Review: ‘Texture of Skin’

Enigmatic to an intriguing fault, this study of sexual ennui --which approaches hardcore without mustering quite that much energy -- is more ghost tale than love story. Considerably more stylized than arthouse hit "Lies," the smoothly made "Texture of Skin" plumbs philosophical depths of sexual obsession, but will surely cause some ticket buyers to wonder what the fuss is about.

Enigmatic to an intriguing fault, this study of sexual ennui –which approaches hardcore without mustering quite that much energy — is more ghost tale than love story. Considerably more stylized than arthouse hit “Lies,” the smoothly made “Texture of Skin” plumbs philosophical depths of sexual obsession, but will surely cause some ticket buyers to wonder what the fuss is about.

Helmer Lee Sung-Gang’s background is in animation, and he takes an iconic approach to tale of opaque young man (Kim Yoon-Tae), who bumps into a seemingly emotionless old g.f., now married, who agrees to sleep with him nine times — for no given reason. Meanwhile, he’s hung up on the spirit of a younger girl who used to live in his apartment. She, as seen in flashbacks, lived with a lad getting ready for a sex change. This “Skin” flick isn’t always easy to follow, but there is something haunting about the situation. Important questions remain unanswered, and the actors — although quite naked much of the time — resist erotic viewing. Still, the spooky, intensely colored images, hinting at greater insights and presented with increasingly disconcerting rhythms, get under your you-know-what.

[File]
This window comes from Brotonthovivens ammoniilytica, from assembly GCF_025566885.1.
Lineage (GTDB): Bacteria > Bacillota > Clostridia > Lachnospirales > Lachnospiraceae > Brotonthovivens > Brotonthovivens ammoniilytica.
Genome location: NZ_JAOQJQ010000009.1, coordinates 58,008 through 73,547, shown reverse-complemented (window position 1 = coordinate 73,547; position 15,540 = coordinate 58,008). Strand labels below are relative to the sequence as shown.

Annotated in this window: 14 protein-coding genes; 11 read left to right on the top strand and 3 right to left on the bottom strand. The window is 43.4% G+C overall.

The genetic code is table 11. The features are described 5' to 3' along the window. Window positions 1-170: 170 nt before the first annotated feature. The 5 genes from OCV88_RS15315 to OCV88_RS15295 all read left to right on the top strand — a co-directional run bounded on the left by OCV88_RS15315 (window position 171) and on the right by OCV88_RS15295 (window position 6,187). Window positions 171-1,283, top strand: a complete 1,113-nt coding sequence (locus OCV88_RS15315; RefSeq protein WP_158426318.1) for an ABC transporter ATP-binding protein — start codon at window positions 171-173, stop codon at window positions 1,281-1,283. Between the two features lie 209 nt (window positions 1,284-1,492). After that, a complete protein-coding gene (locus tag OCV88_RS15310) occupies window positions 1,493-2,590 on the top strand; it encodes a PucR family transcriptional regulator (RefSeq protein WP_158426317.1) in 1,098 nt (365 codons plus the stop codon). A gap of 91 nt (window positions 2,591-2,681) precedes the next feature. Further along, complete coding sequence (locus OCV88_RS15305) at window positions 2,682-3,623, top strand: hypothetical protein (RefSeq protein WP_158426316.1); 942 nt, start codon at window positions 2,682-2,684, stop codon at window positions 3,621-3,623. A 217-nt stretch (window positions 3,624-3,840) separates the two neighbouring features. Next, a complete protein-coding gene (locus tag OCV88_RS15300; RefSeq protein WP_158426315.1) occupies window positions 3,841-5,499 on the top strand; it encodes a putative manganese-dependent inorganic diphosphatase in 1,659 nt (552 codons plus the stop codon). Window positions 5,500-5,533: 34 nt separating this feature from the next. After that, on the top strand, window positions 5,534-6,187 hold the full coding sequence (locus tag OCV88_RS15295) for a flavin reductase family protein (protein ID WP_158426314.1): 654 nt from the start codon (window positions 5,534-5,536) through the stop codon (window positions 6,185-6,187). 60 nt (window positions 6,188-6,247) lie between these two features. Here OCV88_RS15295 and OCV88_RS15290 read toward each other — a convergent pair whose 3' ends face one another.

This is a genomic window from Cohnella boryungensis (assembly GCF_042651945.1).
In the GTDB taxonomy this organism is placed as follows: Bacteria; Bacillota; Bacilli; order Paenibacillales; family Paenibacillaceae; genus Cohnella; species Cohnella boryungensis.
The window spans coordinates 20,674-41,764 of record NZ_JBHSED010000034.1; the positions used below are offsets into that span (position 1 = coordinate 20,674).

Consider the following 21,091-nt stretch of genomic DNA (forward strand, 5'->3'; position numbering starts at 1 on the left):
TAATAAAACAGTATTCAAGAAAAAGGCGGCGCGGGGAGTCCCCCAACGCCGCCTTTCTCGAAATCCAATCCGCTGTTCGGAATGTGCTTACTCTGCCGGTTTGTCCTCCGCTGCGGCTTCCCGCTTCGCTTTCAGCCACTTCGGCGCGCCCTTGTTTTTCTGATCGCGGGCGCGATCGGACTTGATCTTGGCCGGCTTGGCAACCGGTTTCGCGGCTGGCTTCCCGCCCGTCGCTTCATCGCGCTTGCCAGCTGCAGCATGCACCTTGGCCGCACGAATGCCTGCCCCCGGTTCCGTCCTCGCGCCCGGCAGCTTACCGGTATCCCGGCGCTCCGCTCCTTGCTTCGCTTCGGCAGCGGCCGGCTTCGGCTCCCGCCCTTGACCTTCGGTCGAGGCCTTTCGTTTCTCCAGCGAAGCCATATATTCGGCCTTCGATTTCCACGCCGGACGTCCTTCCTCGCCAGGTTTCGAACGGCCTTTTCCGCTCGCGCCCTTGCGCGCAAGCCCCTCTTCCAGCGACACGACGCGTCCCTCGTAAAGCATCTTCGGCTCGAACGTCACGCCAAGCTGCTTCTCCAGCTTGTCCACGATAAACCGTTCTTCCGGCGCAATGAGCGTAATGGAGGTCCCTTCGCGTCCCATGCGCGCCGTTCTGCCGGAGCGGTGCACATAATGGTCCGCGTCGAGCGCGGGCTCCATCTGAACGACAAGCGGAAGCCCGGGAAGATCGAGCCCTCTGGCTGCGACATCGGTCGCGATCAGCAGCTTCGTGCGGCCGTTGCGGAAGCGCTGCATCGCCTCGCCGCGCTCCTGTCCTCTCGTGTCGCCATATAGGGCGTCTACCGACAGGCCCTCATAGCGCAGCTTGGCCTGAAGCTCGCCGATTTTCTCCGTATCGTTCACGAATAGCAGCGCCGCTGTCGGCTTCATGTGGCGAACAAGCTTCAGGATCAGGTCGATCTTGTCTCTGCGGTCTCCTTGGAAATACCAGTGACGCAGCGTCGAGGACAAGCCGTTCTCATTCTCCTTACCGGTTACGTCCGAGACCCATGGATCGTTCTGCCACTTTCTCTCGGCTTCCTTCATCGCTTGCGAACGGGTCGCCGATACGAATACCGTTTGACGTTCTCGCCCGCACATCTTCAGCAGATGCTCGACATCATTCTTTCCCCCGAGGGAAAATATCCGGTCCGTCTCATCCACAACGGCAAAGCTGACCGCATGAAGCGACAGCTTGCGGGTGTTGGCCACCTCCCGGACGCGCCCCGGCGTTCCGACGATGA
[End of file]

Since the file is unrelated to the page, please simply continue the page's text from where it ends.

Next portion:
Texture of Skin

South Korea

Production

An East Film production, in association with Mirovision. (International sales: Mirovision, Seoul.) Produced by Ryu Jin-Ok, Myung Kay-Nam. Directed, written by Lee Sung-Gang.

Crew

Camera (color), Jo Yong-Gyu, Lee Yeong-Hoon; editor, Kang Mi-Ja; music, Kim Eun-Jeong. Reviewed at Vancouver Film Festival (Dragons & Tigers), Oct. 2, 2005. Running time: 100 MIN.

With

Kim Yoon-Tae, Choi Bo-Young, Kim Joo-Ryeong, Sing Ase-Chan, Yun Ki-Wun, Myung Kay-Nam.
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